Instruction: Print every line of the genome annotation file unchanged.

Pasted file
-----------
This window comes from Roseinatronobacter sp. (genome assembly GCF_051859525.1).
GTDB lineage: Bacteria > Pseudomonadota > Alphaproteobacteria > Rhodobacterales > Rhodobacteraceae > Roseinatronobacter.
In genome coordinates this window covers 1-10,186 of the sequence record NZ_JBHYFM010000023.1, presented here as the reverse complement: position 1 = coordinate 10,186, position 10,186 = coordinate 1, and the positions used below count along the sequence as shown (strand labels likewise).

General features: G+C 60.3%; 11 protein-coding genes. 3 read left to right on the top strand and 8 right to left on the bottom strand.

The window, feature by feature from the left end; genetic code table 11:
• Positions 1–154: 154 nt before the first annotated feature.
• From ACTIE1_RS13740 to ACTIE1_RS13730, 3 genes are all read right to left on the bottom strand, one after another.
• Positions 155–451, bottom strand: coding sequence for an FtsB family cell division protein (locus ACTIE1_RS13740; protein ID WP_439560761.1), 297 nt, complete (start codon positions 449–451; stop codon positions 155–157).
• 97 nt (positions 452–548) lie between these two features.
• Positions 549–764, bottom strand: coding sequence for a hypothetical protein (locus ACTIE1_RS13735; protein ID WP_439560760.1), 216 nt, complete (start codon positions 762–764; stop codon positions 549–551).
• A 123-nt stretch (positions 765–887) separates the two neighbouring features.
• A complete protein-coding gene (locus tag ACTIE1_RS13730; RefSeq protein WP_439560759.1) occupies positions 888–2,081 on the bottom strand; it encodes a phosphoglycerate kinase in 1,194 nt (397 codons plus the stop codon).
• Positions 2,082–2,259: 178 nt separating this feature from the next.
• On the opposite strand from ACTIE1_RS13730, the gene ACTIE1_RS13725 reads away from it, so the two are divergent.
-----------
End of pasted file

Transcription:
This window comes from Roseinatronobacter sp. (genome assembly GCF_051859525.1).
GTDB lineage: Bacteria > Pseudomonadota > Alphaproteobacteria > Rhodobacterales > Rhodobacteraceae > Roseinatronobacter.
In genome coordinates this window covers 1-10,186 of the sequence record NZ_JBHYFM010000023.1, presented here as the reverse complement: position 1 = coordinate 10,186, position 10,186 = coordinate 1, and the positions used below count along the sequence as shown (strand labels likewise).

General features: G+C 60.3%; 11 protein-coding genes. 3 read left to right on the top strand and 8 right to left on the bottom strand.

The window, feature by feature from the left end; genetic code table 11:
• Positions 1–154: 154 nt before the first annotated feature.
• From ACTIE1_RS13740 to ACTIE1_RS13730, 3 genes are all read right to left on the bottom strand, one after another.
• Positions 155–451, bottom strand: coding sequence for an FtsB family cell division protein (locus ACTIE1_RS13740; protein ID WP_439560761.1), 297 nt, complete (start codon positions 449–451; stop codon positions 155–157).
• 97 nt (positions 452–548) lie between these two features.
• Positions 549–764, bottom strand: coding sequence for a hypothetical protein (locus ACTIE1_RS13735; protein ID WP_439560760.1), 216 nt, complete (start codon positions 762–764; stop codon positions 549–551).
• A 123-nt stretch (positions 765–887) separates the two neighbouring features.
• A complete protein-coding gene (locus tag ACTIE1_RS13730; RefSeq protein WP_439560759.1) occupies positions 888–2,081 on the bottom strand; it encodes a phosphoglycerate kinase in 1,194 nt (397 codons plus the stop codon).
• Positions 2,082–2,259: 178 nt separating this feature from the next.
• On the opposite strand from ACTIE1_RS13730, the gene ACTIE1_RS13725 reads away from it, so the two are divergent.